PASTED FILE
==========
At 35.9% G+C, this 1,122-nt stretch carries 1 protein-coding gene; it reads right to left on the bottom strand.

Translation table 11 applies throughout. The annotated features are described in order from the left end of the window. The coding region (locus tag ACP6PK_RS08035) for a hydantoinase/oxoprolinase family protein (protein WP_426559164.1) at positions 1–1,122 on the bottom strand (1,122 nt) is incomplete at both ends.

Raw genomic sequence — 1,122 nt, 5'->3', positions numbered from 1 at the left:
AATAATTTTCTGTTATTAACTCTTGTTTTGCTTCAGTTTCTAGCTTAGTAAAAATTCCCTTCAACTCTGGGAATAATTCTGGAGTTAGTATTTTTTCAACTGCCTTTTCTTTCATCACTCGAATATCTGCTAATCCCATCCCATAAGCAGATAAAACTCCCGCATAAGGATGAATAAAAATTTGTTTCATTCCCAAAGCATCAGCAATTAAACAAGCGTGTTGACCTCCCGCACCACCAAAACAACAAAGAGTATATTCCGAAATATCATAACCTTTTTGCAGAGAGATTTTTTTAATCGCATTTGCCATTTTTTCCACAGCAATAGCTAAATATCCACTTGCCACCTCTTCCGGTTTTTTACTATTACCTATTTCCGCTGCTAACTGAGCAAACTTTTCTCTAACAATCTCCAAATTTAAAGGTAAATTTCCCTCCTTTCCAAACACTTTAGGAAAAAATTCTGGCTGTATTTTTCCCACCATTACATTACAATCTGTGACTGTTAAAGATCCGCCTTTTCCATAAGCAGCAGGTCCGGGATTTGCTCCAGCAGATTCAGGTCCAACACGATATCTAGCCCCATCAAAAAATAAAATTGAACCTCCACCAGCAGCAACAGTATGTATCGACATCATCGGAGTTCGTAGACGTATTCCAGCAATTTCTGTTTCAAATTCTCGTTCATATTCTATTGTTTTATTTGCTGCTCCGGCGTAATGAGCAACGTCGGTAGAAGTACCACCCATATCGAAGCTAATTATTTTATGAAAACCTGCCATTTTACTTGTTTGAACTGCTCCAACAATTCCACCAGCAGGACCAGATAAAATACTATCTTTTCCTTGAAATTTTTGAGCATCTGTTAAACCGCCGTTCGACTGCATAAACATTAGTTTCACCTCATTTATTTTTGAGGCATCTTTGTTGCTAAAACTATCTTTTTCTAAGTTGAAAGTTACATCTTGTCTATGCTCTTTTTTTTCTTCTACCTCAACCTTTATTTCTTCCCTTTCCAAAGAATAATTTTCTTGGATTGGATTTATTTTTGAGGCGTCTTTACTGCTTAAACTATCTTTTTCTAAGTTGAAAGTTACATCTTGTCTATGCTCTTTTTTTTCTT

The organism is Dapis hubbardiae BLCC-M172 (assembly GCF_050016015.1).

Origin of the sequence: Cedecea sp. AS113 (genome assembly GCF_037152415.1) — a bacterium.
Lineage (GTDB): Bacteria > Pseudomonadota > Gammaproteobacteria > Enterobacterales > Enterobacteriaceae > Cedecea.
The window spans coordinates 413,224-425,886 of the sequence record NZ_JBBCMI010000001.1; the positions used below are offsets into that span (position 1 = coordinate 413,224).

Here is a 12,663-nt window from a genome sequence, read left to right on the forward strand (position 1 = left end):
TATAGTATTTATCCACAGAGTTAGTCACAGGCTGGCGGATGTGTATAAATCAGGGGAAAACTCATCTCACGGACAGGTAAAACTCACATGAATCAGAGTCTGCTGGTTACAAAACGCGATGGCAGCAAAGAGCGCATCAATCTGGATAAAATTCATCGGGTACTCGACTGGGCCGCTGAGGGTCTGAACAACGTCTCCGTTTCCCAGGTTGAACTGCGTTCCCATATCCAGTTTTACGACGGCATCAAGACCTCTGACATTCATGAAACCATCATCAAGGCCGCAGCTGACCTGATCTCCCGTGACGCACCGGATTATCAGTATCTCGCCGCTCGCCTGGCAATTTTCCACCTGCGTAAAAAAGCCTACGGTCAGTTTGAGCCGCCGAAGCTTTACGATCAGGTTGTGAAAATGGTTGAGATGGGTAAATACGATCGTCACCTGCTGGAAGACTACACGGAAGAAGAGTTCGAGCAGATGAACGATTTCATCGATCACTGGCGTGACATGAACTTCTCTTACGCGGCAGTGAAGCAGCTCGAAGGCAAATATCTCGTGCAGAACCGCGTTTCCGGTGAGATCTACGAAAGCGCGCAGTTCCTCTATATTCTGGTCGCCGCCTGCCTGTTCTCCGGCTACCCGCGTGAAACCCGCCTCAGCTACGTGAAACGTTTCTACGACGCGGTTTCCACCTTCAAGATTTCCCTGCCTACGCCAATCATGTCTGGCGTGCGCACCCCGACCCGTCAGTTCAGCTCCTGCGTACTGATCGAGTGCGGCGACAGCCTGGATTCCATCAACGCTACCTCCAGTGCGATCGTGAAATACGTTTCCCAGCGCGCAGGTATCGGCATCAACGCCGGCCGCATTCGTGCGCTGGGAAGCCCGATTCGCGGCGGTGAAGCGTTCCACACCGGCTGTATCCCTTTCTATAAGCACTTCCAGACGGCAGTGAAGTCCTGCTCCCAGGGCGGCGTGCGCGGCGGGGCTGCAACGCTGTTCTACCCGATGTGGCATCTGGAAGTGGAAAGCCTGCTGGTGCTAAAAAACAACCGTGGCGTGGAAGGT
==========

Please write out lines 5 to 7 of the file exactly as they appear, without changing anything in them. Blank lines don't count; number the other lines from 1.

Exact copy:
The organism is Dapis hubbardiae BLCC-M172 (assembly GCF_050016015.1).

Origin of the sequence: Cedecea sp. AS113 (genome assembly GCF_037152415.1) — a bacterium.
Lineage (GTDB): Bacteria > Pseudomonadota > Gammaproteobacteria > Enterobacterales > Enterobacteriaceae > Cedecea.